In the summer of 2011, I sent a letter to Murray Moss with my proposal for this Zsolnay exhibition. I thought that Moss might be interested in having an exhibition of traditional Zsolnay ceramics together with new work using this old technique. Moss often showcases contemporary artists using traditional techniques in new ways. For example, Ted Muehling has designed many porcelain pieces at the Porzellan Manufaktur in Nymphenburg, Germany, for Moss. And Cindy Sherman had a company called Artes Magnus, USA, make a series of tureens with platters out of Limoges porcelain that were created after the original design commissioned by Madame de Pompadour in 1756, from the Manufacture National de Sevres porcelain manufactory. Cindy, of course, took the place of Madame de Pompadour on the tureens. In any case, this is the sort of artwork that Moss is interested in showing. Anyway, Murray was familiar with the work of the Zsolnay factory and invited me to come in and show him some of my work. He liked it a lot.

Szusza Fuszesi's bowl, approx. 7 in. high.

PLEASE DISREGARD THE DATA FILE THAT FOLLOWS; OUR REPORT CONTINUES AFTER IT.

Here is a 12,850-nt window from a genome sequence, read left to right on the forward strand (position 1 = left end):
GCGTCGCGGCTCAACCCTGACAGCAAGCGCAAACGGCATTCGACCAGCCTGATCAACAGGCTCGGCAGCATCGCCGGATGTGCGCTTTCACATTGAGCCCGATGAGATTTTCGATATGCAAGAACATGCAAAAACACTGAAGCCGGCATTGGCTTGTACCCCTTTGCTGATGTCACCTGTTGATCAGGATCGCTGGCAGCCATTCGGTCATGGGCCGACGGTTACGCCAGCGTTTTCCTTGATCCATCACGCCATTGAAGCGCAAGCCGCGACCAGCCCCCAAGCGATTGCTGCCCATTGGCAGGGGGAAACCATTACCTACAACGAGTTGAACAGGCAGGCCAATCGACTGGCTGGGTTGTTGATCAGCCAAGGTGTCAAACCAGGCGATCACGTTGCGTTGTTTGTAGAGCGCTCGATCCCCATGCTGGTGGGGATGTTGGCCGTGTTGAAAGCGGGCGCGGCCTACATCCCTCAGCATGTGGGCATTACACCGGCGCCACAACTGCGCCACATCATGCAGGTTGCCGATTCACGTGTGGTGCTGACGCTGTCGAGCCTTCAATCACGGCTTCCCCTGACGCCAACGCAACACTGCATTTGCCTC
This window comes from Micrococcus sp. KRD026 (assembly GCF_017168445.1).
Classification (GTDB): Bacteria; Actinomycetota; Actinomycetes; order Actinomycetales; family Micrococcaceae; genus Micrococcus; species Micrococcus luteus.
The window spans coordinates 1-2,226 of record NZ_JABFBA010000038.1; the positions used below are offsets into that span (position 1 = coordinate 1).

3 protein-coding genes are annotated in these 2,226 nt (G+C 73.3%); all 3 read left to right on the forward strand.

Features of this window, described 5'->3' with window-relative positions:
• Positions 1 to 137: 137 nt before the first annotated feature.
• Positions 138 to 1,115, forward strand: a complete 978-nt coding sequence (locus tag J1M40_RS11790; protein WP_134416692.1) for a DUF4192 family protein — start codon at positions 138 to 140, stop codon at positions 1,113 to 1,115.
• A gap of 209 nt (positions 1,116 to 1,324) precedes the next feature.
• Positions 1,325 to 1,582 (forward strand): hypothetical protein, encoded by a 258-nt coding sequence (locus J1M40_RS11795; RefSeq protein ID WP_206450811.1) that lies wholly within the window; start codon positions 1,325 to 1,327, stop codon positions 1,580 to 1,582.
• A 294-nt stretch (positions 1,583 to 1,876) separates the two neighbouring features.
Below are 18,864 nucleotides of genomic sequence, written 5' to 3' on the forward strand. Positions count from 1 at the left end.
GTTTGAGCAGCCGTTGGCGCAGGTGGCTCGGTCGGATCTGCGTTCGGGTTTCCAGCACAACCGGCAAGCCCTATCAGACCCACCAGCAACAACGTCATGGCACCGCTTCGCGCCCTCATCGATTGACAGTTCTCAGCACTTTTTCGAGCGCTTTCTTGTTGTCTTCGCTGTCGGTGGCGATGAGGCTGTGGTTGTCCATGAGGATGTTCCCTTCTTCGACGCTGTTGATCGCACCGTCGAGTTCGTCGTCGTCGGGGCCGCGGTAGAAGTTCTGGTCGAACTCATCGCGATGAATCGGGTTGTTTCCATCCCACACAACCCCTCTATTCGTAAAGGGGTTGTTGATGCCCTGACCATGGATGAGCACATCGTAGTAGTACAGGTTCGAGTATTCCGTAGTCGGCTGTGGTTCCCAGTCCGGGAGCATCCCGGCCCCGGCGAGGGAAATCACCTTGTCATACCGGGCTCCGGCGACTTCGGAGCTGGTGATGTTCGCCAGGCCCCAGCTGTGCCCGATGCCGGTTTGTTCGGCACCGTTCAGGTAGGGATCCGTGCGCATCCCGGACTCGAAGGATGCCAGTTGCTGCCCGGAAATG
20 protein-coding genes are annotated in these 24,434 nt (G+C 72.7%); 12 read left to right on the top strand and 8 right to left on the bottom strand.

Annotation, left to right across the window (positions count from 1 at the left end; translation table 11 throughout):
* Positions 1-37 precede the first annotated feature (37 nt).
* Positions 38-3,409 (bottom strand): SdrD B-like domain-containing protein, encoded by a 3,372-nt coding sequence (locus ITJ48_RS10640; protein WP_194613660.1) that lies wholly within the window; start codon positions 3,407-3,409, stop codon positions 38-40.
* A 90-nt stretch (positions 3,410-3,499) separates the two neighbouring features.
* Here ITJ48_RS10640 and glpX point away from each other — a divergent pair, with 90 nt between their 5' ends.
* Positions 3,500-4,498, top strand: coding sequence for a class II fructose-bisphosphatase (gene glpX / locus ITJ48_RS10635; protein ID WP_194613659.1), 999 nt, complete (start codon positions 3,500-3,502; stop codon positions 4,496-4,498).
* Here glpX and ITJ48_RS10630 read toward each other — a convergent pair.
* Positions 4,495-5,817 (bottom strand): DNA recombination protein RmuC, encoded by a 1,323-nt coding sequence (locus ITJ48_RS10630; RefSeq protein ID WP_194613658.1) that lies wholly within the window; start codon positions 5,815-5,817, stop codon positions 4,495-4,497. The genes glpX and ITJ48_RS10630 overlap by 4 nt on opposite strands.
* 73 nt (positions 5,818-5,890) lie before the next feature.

Edina Andras's vases, approx. 10 in. high.

WVFC: I want to backtrack for a minute. How did you go about finding the other four artists to be in the show? And who are they?

Viktor Erdei with a work in progress at the Zsolnay factory.

JK:Sandor wanted to include two Hungarian artists, Zsuzsa Fuzesi and his former student, Edina Andras. Zsuzsa Fuzesi is an established ceramicist who splits her time between Switzerland and Hungary, and exhibits her work internationally. She has created a series of whimsical vessels for the show.  Edina Andras is a designer and recent graduate from the Sopron School of Art in Hungary, who has created a series of innovative vases. The factory suggested one of their young designers, Viktor Erdei. He created sculptural objects inspired by Art Nouveau. And I suggested Eva Zeisel.

WVFC: Is Eva Zeisel’s work in the show?

JK:Yes. Eva Zeisel was a very famous Hungarian ceramic artist who immigrated to the United States in 1938. She was a guest artist at the Zsolnay factory and made beautiful organic vases and bowls there in the late 1980s. She died recently, at the age of 105 years. I brought a very small model of one of her vases with me from the United States. Her vases were fabricated, glazed, and fired at the Zsolnay factory that summer. We plan to include additional Zsolnay pieces of hers from the late 1980s in the show as well. I was very fortunate to have met her a few times.  She was an amazing designer, and she designed new pieces even after she was almost completely blind.

Eva Zeisel's vases, approx. 7 in. high.

WVFC: So did Murray Moss agree to do the show?